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on 10 April 2017
This is an amazing book , filled with heart wrenching episodes and fantastic results of life saving surgery. Many poor results are explained and you see that surgeons are human and have to live with the consequences of their actions good or bad . Enthralling for one who carries out much simpler operations on animals . Thoroughly enjoyable !
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on 24 March 2017
Fascinating! I am a retired GP & always had an interest in Brain anatomy & function, but it is so difficult & complex. I could not do his job & admire his guts!
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on 8 April 2017
Gripping, sobering, frightening and just occasionally laugh-out-loud amusing. Just as we can't avoid death, you should not avoid reading this.
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on 20 June 2017
I was first aware of this book when I saw a friend mark it as read at the end of last year. The title stuck with me, having had neurosurgery myself only a few months before, and it came up on a 99p Kindle deal recently so snapped it up.

This is a fascinating look into neurosurgery and life as a neurosurgeon, written by such a surgeon at the end of his career. As often seems to be the case with life's strange coincidences Marsh's son suffered from a brain tumour as a little boy, his wife developed epilepsy late in life, and he himself has had a few surgeries (although nothing related to the brain specifically) so his stories are not only from the surgeon's viewpoint, but also from that of the patient and the frightened family member.

We all on some level know that doctors are only human and all surgery comes with some level of risk, but it was refreshing to really hear that from the surgeon's experience. One of the biggest surprises for me was the observation that most surgeons can cope relatively well with patients who are beyond saving, the certainty that surgery won't help and the patient will definitely die being easy to come to terms with. It's the cases where you can't be sure whether operating will help or not that are the most difficult. It makes sense when you think about it, uncertainty is always the hardest thing to cope with, but I'd never thought about it that way before.

Also fascinating was learning all about different types of brain tumours and other afflictions. Having never known anyone closely with a brain tumour, it was an education to learn how many types there are and how they differ in terms of symptoms, surgery and other treatments.

Overall the memoir felt honest and it was definitely quite humble which is not the stereotypical depiction of a surgeon who we are often led to believe have something of a God-complex! As a surgeon who worked in the NHS and some private practice for several decades it was interesting to see how things had changed, both in surgery and in the wider world of secondary care. Unfortunately it did lead to quite a few chapters including a lamentation on lack of beds, but that's a sad truth of the NHS these days and so probably hard to avoid.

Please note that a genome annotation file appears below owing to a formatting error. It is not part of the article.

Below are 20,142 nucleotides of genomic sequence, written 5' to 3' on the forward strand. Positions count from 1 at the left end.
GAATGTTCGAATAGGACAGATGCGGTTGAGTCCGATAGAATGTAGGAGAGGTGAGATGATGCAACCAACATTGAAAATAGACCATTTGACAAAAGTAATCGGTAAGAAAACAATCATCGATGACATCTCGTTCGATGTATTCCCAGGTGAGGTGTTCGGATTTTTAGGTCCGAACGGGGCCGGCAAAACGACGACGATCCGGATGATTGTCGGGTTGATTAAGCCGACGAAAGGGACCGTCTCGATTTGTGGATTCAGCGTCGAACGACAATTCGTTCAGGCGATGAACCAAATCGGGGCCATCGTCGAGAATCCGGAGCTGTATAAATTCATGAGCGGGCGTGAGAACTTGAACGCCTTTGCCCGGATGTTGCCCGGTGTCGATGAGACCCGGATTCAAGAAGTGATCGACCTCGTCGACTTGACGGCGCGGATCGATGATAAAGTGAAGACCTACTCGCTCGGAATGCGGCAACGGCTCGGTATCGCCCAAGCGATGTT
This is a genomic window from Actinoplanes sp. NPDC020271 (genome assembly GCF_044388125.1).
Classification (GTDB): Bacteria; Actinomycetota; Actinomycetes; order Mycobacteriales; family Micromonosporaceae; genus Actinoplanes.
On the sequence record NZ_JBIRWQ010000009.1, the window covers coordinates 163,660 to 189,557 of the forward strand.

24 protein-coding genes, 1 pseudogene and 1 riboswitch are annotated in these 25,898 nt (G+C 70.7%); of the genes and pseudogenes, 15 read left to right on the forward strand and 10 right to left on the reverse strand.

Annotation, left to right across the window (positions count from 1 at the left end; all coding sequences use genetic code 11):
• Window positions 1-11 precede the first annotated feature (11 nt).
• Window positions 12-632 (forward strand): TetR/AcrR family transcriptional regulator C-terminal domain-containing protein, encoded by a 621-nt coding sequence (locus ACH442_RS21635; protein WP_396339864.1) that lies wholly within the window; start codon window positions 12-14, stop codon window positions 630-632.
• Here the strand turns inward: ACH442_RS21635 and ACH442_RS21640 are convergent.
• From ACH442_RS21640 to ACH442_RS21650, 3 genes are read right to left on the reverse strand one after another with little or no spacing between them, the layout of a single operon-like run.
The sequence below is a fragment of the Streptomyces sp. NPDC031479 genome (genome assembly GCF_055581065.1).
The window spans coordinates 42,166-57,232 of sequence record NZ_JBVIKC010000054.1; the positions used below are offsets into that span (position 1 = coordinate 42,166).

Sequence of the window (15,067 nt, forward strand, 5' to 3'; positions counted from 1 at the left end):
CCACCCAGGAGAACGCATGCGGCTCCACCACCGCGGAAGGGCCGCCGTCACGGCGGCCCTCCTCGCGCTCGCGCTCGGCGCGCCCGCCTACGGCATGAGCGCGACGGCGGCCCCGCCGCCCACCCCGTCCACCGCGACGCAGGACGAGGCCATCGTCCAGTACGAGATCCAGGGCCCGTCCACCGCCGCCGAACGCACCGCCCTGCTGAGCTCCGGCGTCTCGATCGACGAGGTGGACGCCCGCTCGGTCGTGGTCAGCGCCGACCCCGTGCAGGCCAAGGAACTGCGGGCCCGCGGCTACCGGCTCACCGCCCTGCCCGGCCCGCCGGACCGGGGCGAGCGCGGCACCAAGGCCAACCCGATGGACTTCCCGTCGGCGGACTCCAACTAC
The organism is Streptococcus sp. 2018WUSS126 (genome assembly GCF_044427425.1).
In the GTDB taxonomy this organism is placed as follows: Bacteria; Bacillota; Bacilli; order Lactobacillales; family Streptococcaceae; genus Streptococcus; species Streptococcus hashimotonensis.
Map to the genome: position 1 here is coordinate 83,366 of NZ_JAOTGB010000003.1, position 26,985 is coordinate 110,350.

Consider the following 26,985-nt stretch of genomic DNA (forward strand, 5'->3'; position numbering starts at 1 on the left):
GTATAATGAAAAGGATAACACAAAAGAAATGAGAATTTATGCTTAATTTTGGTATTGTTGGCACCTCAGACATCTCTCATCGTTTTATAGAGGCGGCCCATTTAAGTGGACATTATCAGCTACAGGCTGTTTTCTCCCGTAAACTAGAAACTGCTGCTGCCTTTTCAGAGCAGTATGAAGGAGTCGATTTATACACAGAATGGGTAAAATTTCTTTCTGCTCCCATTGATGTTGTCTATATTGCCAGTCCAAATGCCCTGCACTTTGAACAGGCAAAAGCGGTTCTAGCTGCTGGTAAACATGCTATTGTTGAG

Definitely a great read for pretty much anyone, unless you are squeamish at detailed descriptions of surgery!
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on 15 May 2017
An absolutely fascinating book. Very interesting , written by a Neurosurgeon, about the types of operation he's performed in his working life, the ones which went well and not so well. I learnt alot from this book too.
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on 6 May 2017
As a doctor myself of the same vintage this is an excellent account of a high quality medical career. It is fully atmospheric exploring many sides of this changing branch of medicine. So very human,showing what has been lost in self sacrifice ethos of the past.
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on 30 April 2017
This book is very informative and very well written for the layperson. It strikes a fine balance between the serious subject of neurosurgery and the lighter, human, aspects of Henry's work. It also offers some insight into the dynamics of hospital operation in the NHS. This wasn't an easy book to put down.
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on 12 June 2017
Fascinating memoir, if slightly disturbing, as Mr. Marsh is totally honest about his many failures, and failure for him incurs not just death but disastrous paralysis or even many years of vegetative state. With such a heavy burden to bear for the silghtest slip of only millimetres, I am amazed that anyone would want to do the job. His humour and sadness are clear.
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on 6 June 2017
Fascinating insight into the technical side and emotional side of a brain surgeon - Henry Marsh is not afraid to discuss the incredibly difficult life/death decisions he had to make. Would have appreciated some diagrams of the brain when operations are being explained, although this may be difficult to achieve in a kindle version.
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on 13 March 2017
White knuckle reading. Incredible stuff. At times I could barely turn the page to see whether the operation had been successful.
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